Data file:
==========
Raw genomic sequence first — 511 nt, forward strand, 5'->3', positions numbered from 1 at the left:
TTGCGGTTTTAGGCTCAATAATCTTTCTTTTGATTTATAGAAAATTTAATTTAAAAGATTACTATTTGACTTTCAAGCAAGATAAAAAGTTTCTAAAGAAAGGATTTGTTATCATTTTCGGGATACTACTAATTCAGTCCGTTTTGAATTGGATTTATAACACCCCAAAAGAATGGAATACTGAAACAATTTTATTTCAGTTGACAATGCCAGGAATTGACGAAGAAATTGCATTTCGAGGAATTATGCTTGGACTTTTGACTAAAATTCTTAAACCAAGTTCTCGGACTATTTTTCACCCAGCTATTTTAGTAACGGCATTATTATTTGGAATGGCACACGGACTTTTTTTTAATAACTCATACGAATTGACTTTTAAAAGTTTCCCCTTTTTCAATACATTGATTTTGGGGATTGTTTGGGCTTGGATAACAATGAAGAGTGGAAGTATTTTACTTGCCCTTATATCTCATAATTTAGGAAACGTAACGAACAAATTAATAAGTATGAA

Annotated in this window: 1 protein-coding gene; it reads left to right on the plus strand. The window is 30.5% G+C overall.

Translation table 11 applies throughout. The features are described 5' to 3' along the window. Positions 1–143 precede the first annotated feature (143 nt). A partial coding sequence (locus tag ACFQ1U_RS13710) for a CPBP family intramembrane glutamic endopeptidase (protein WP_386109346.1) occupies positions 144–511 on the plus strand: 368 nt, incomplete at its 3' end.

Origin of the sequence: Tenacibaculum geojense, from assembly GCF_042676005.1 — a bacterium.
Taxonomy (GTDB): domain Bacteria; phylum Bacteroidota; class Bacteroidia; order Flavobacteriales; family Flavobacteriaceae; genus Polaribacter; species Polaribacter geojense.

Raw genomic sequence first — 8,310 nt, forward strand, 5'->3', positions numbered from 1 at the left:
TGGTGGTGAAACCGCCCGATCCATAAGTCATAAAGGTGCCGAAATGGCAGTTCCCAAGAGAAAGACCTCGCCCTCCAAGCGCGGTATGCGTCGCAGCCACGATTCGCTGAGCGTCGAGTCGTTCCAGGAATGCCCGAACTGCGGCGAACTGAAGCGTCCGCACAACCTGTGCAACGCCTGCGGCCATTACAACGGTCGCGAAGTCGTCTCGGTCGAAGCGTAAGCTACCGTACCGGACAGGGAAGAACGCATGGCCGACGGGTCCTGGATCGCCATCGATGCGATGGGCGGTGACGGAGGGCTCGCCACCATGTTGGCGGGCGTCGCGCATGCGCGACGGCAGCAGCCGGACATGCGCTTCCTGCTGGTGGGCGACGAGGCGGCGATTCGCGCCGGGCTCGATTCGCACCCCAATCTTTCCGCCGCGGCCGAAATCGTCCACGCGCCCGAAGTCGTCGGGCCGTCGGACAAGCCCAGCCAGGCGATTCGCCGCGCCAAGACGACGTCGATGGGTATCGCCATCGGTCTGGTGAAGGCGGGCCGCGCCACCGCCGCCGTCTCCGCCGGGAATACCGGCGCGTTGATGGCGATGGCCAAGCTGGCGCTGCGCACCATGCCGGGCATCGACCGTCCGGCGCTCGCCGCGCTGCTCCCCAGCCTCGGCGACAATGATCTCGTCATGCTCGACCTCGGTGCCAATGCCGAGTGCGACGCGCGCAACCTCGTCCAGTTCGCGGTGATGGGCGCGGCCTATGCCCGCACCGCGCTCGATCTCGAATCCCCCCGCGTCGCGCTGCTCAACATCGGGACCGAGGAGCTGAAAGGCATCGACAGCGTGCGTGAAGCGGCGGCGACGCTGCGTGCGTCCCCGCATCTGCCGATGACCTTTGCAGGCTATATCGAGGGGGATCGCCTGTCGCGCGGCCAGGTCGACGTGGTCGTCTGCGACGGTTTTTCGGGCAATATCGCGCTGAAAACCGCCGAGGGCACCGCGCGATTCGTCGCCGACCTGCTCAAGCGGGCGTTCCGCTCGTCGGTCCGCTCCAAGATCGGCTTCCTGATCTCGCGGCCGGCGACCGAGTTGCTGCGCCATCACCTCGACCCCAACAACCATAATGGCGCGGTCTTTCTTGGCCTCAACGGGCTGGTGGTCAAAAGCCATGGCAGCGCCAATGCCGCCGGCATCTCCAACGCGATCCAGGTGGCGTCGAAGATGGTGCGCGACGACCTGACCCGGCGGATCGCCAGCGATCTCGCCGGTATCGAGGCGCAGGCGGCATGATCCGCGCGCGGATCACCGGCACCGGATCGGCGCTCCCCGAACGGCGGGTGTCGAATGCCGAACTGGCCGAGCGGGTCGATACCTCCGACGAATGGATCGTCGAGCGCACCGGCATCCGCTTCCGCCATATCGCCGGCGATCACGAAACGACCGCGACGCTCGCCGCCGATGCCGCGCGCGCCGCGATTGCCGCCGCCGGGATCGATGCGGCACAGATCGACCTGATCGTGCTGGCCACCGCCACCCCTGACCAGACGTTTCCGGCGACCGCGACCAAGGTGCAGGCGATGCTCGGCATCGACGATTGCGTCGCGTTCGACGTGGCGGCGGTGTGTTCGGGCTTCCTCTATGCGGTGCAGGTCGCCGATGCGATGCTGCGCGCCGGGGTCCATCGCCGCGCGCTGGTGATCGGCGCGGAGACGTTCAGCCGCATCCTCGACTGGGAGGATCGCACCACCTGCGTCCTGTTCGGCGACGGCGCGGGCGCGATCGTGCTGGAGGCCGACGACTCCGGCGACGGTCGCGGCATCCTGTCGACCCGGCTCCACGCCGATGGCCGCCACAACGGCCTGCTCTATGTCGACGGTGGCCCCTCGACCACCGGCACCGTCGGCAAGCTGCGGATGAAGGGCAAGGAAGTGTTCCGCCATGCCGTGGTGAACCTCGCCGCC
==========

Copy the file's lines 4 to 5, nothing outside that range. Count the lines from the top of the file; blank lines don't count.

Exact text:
Translation table 11 applies throughout. The features are described 5' to 3' along the window. Positions 1–143 precede the first annotated feature (143 nt). A partial coding sequence (locus tag ACFQ1U_RS13710) for a CPBP family intramembrane glutamic endopeptidase (protein WP_386109346.1) occupies positions 144–511 on the plus strand: 368 nt, incomplete at its 3' end.

Origin of the sequence: Tenacibaculum geojense, from assembly GCF_042676005.1 — a bacterium.